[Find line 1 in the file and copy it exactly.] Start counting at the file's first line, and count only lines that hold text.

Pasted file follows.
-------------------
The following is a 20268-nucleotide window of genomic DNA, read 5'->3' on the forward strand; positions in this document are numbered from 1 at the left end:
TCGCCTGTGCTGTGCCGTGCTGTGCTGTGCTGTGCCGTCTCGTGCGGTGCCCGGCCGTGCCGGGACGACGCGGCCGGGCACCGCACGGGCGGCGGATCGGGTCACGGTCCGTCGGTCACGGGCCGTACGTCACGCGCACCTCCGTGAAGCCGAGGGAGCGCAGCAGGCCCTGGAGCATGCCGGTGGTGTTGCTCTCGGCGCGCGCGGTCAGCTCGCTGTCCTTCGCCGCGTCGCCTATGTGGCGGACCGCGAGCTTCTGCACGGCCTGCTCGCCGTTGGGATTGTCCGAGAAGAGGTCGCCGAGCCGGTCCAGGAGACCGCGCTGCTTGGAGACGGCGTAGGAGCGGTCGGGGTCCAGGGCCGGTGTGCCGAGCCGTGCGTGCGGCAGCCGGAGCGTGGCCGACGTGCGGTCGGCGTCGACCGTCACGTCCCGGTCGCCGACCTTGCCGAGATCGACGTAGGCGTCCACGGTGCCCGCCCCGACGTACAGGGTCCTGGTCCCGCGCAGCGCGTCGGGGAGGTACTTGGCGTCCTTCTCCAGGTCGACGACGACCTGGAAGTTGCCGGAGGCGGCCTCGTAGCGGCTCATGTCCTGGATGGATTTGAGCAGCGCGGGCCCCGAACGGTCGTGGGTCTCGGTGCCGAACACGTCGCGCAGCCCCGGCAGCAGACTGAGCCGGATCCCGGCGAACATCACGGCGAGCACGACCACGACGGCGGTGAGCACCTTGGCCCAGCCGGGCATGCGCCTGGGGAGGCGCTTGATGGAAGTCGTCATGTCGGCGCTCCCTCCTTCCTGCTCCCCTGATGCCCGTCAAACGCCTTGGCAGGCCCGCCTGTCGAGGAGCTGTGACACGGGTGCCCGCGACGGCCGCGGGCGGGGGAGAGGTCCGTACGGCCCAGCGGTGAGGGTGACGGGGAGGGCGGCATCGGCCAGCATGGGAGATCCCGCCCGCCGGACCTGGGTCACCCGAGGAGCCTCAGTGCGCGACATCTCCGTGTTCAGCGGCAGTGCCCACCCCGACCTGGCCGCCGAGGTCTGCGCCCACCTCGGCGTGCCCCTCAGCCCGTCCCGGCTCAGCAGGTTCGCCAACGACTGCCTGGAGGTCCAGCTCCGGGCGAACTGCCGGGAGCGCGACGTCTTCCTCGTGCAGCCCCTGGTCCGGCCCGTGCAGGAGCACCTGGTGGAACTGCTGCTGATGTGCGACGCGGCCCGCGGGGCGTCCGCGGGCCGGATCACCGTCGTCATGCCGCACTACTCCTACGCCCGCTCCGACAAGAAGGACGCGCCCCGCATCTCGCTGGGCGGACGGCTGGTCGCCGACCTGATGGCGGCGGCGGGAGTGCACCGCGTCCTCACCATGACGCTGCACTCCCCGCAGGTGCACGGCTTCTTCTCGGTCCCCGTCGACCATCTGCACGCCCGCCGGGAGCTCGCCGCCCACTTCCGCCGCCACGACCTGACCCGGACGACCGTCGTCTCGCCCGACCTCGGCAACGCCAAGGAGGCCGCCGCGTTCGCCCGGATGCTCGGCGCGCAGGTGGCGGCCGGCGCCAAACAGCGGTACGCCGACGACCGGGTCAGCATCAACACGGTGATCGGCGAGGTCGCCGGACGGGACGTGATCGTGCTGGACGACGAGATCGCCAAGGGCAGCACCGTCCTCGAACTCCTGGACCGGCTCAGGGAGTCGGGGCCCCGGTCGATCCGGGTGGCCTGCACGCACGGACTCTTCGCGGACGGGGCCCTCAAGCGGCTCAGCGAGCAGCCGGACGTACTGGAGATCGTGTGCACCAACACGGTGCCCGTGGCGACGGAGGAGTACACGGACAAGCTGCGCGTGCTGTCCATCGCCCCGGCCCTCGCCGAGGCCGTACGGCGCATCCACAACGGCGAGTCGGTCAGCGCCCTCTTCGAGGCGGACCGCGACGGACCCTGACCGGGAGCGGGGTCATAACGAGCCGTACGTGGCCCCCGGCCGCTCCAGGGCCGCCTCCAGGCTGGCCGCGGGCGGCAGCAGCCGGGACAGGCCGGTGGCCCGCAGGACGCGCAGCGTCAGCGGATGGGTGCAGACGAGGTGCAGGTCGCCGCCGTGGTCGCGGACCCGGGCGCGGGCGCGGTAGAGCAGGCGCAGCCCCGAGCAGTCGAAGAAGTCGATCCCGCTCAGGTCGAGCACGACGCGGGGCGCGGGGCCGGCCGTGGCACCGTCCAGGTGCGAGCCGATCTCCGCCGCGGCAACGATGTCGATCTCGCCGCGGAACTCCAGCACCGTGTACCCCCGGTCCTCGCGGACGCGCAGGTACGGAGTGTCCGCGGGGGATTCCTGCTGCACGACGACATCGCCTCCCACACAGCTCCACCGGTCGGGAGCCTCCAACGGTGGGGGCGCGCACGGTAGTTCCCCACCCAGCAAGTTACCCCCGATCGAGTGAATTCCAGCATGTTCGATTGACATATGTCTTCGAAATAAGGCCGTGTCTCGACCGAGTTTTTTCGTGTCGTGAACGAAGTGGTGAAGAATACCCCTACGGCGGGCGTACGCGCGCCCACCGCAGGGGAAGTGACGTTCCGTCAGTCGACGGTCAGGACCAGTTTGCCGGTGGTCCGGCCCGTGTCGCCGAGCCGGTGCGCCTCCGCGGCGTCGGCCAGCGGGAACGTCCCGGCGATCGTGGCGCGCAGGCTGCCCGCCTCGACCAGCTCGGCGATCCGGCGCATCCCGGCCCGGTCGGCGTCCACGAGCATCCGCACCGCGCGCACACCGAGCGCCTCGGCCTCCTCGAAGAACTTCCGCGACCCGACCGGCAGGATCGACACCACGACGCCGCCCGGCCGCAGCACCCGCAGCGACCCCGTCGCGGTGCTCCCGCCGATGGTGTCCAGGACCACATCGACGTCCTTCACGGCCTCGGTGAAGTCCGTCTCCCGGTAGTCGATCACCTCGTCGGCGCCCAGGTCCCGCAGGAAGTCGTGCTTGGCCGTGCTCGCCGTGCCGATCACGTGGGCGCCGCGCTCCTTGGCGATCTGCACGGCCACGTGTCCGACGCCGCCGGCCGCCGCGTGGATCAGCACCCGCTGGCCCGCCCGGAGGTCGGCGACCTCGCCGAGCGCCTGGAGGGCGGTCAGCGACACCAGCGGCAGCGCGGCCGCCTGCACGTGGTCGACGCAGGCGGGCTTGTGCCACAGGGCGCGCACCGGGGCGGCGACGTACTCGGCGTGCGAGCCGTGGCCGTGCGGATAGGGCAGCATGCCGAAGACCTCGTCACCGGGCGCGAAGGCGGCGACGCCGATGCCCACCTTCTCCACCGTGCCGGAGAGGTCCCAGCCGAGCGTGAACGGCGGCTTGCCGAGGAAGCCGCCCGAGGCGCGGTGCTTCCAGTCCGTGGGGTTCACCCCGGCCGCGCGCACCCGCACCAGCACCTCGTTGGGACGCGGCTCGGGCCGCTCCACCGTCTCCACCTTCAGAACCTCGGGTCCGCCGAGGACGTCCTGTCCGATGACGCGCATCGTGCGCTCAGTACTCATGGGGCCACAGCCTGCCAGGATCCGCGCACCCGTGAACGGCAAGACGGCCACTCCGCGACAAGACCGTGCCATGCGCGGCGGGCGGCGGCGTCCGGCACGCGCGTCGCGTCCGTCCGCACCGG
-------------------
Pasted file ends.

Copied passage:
The following is a 20268-nucleotide window of genomic DNA, read 5'->3' on the forward strand; positions in this document are numbered from 1 at the left end: